A federal agency has awarded $3.8 million to the East-West Center to help Hawaii and several Pacific island nations cope with the effect of climate changes.
The five-year grant from the National Oceanic and Atmospheric Administration will help to bring together scientists and decision-makers to help Pacific communities respond to changing climates, East-West spokesman Derek Ferrar said.
The areas included in the Pacific Regional Integrated Science and Assessment program are the Commonwealth of the Northern Mariana Islands, Guam, Federated States of Micronesia, Republic of the Marshall Islands, Republic of Palau, and American Samoa.
YAP, Federated States of Micronesia (Alertnet) – Giant tides inundated the remote atolls of Micronesia last December, scouring beaches, damaging homes and inundating banana and taro crops. The President of the Federated States of Micronesia, Emanuel Mori, declared a nationwide state of emergency and relief rice was shipped in.
But on several atolls in Yap, one of Micronesia’s four states, taro planted in elevated concrete pits survived.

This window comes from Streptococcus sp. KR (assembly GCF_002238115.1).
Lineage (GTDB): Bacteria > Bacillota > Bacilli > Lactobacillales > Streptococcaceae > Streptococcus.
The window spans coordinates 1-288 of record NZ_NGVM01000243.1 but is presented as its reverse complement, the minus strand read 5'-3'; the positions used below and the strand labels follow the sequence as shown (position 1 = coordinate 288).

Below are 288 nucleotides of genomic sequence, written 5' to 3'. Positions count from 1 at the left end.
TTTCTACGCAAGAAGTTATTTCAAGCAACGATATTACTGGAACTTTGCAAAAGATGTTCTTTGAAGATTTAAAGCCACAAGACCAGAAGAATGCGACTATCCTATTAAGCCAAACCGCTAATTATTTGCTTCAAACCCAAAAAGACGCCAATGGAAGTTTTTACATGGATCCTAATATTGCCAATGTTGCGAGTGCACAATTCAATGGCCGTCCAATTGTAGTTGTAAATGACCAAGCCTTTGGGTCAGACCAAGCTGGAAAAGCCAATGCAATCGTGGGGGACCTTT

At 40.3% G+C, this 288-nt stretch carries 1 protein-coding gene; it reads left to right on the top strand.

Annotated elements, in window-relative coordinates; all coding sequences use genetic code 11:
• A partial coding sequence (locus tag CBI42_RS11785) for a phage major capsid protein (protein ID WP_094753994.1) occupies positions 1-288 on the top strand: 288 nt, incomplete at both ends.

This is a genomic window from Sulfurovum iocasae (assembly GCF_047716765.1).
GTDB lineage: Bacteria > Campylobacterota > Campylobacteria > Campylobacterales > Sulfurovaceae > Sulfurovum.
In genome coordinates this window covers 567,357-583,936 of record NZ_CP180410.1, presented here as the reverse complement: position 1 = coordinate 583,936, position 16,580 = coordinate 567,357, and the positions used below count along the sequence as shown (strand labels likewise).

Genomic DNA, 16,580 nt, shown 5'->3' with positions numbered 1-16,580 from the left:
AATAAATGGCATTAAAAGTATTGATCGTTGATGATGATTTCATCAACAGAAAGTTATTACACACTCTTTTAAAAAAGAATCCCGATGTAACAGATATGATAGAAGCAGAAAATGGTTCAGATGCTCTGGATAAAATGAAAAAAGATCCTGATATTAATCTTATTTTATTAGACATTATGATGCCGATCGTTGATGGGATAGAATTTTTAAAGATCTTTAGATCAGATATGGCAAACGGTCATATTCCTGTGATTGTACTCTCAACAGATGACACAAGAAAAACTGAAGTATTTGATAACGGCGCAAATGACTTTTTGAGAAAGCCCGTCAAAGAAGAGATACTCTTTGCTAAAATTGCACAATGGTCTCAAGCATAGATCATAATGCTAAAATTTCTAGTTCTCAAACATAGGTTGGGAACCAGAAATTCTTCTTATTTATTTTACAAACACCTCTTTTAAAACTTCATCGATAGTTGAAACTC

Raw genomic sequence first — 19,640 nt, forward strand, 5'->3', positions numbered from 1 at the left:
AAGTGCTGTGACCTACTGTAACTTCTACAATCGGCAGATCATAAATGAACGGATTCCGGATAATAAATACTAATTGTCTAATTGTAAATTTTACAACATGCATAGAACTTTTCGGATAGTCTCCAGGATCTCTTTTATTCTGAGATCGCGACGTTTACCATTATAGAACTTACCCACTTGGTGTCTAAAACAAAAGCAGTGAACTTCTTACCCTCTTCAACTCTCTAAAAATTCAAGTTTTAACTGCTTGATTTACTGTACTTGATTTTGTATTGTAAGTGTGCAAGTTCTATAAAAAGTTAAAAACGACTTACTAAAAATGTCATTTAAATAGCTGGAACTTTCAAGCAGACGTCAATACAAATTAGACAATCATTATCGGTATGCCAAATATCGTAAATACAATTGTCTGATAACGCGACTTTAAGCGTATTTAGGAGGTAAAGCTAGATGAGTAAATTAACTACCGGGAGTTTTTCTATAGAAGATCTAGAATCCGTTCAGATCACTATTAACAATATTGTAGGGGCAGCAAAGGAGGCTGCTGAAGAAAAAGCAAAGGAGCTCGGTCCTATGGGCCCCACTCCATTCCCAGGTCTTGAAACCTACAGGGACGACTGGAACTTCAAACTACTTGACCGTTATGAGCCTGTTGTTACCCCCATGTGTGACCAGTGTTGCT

"This is a way to save the people here," said Stephen Mara, an agriculture teacher at a high school in Yap.
Devastating tides, called "king tides," are one way sea level rise will manifest itself across the western Pacific in the coming decades, said Charles Fletcher, a University of Hawaii coastal geologist and co-author of a recent report on food security and climate risks in Micronesia.
Long before Pacific islands drown, as politicians and the media often predict, the islands may become uninhabitable from a lack of food. Fletcher, in particular, doesn’t think life on the atolls can last without constant humanitarian aid. But concrete may provide a respite, at least temporarily.